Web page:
Your doctor will confirm your pregnancy and evaluate you for any potential problems that may need monitoring.  You should let your doctor know what prescription medication you take and your medical history.  Your doctor will prescribe prenatal vitamins and can recommend a healthy eating and activity level for you during pregnancy.  Your doctor will determine a schedule for follow-up appointments as your pregnancy progresses.

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Treatment
It is important to follow your doctor’s recommendations during your pregnancy and do everything you can to ensure your health and the health of your baby.  It is important to eat a well-balanced diet and drink plenty of water.  Your doctor can make specific dietary and exercise recommendations.  It is important to stop smoking and stop using alcohol or illegal drugs.  These substances can cause serious problems for your developing baby.

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Prevention
The only way to guarantee that pregnancy will not take place is with abstinence, not having sexual intercourse.  Pregnancy may be prevented with contraception or birth control. 

If you are pregnant or considering becoming pregnant, prenatal care is very important to ensure a healthy pregnancy.  Make and attend all of your doctor appointments and follow your doctor’s recommendations.

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Am I at Risk

Girls that have gotten their periods and women that are menstruating but have not reached menopause may become pregnant by sexual intercourse or assisted reproductive methods.  Contraception or birth control can help to prevent pregnancy during sexual intercourse, but it is not a guarantee that pregnancy will not take place.

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Complications
Most pregnancies end with the birth of a healthy baby.  However, pregnancy complications may cause miscarriage or death of a baby before it is born.  Complications may also jeopardize the health of the mother or developing baby at any time during a pregnancy.  It is important to follow your doctor’s recommendations and attend all of your appointments to reduce your risk of complications.  Not all pregnancy complications, such as those caused by genetics, may be avoided, even with your best intentions.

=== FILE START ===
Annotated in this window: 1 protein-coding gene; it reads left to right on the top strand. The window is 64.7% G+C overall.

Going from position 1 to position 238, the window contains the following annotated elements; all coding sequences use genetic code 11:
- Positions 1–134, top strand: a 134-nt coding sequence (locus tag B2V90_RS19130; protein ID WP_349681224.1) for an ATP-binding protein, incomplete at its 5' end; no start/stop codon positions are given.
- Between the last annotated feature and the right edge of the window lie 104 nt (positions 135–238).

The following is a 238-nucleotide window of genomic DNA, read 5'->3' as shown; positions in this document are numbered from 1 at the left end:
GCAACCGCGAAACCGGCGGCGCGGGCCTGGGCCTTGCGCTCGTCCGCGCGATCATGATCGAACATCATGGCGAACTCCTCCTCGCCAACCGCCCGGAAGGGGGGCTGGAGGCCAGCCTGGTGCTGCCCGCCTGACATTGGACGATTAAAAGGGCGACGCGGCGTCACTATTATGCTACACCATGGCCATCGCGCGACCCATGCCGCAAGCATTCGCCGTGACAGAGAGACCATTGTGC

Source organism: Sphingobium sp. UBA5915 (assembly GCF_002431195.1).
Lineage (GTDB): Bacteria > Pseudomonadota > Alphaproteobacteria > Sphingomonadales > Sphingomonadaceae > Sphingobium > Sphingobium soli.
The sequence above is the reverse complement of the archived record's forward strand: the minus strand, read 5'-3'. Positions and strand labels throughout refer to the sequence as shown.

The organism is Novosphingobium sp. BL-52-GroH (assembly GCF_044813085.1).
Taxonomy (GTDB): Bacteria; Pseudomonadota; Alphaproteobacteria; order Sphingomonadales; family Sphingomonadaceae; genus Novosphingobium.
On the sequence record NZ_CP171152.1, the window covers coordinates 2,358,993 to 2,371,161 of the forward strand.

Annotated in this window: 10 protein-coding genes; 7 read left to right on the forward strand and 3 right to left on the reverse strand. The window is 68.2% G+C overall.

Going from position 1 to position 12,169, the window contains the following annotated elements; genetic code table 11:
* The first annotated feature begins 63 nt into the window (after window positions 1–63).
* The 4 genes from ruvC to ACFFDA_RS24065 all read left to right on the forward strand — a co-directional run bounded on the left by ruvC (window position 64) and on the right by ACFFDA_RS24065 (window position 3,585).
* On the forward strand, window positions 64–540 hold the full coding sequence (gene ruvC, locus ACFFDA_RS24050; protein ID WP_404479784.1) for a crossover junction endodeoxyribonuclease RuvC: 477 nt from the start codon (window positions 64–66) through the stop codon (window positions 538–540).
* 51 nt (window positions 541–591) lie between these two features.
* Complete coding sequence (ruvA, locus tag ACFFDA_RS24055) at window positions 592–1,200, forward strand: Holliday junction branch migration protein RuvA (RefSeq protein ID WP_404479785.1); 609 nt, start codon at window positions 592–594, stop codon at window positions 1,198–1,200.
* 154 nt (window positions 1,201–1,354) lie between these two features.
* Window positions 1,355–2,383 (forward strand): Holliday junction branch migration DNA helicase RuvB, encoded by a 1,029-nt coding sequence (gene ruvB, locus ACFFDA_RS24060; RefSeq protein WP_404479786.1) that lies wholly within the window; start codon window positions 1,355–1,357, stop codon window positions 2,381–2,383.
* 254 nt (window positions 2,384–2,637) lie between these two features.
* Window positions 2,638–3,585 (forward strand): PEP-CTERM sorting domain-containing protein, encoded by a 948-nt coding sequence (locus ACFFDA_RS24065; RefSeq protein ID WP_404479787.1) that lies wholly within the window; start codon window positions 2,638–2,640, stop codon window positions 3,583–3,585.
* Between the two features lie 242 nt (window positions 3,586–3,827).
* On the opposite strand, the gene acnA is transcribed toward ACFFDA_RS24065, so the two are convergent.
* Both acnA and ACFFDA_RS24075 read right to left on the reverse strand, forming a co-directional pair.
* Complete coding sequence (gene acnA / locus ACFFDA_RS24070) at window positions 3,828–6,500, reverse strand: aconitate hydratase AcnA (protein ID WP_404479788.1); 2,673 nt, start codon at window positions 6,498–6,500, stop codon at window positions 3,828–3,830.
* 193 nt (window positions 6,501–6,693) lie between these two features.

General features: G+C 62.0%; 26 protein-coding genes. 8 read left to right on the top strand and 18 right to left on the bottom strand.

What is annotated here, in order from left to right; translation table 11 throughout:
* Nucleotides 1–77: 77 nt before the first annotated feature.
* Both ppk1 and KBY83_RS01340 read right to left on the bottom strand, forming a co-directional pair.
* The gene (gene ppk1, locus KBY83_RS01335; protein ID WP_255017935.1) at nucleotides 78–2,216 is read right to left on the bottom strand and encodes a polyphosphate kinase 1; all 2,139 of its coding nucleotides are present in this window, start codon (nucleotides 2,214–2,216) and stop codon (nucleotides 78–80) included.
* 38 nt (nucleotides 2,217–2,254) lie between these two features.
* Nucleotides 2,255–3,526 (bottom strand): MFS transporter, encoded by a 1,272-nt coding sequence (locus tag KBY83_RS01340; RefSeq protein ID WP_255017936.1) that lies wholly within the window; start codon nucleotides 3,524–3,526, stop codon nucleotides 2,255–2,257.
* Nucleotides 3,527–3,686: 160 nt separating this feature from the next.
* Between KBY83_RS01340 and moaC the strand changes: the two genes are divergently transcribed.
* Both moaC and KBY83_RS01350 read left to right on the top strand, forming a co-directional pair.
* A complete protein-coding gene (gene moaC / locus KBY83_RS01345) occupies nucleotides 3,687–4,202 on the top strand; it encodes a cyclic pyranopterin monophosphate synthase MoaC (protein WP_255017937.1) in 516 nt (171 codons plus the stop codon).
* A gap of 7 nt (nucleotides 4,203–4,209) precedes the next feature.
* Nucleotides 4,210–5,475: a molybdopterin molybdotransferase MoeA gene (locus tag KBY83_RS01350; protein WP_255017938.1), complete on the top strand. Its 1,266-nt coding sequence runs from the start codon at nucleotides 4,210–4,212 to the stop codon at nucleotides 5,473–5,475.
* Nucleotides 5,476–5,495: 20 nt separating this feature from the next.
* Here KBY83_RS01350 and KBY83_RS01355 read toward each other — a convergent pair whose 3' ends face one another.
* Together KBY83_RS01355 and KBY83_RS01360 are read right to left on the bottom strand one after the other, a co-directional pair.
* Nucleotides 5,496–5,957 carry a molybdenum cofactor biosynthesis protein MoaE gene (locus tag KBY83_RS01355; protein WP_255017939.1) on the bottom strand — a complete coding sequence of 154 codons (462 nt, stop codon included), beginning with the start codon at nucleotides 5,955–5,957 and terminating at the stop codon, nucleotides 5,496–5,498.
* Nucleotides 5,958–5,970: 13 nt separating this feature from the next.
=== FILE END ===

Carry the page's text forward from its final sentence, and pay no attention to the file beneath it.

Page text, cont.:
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Advancements
Advancements in assistive reproductive medicine have allowed many women to become pregnant that otherwise may not have.  If you have not become pregnant after a year of trying or suspect that you may have a problem getting pregnant, a reproductive endocrinologist may help identify the problem and recommend assistive reproduction methods.  Your partner may be evaluated as well for sperm-related problems.  Further, egg or sperm donation may be an option for some people.

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This information is intended for educational and informational purposes only. It should not be used in place of an individual consultation or examination or replace the advice of your health care professional and should not be relied upon to determine diagnosis or course of treatment.

The iHealthSpot patient education library was written collaboratively by the iHealthSpot editorial team which includes Senior Medical Authors Dr. Mary Car-Blanchard, OTD/OTR/L and Valerie K. Clark, and the following editorial advisors: Steve Meadows, MD, Ernie F. Soto, DDS, Ronald J. Glatzer, MD, Jonathan Rosenberg, MD, Christopher M. Nolte, MD, David Applebaum, MD, Jonathan M. Tarrash, MD, and Paula Soto, RN/BSN. This content complies with the HONcode standard for trustworthy health information. The library commenced development on September 1, 2005 with the latest update/addition on April 13th, 2016. For information on iHealthSpot’s other services including medical website design, visit www.iHealthSpot.com.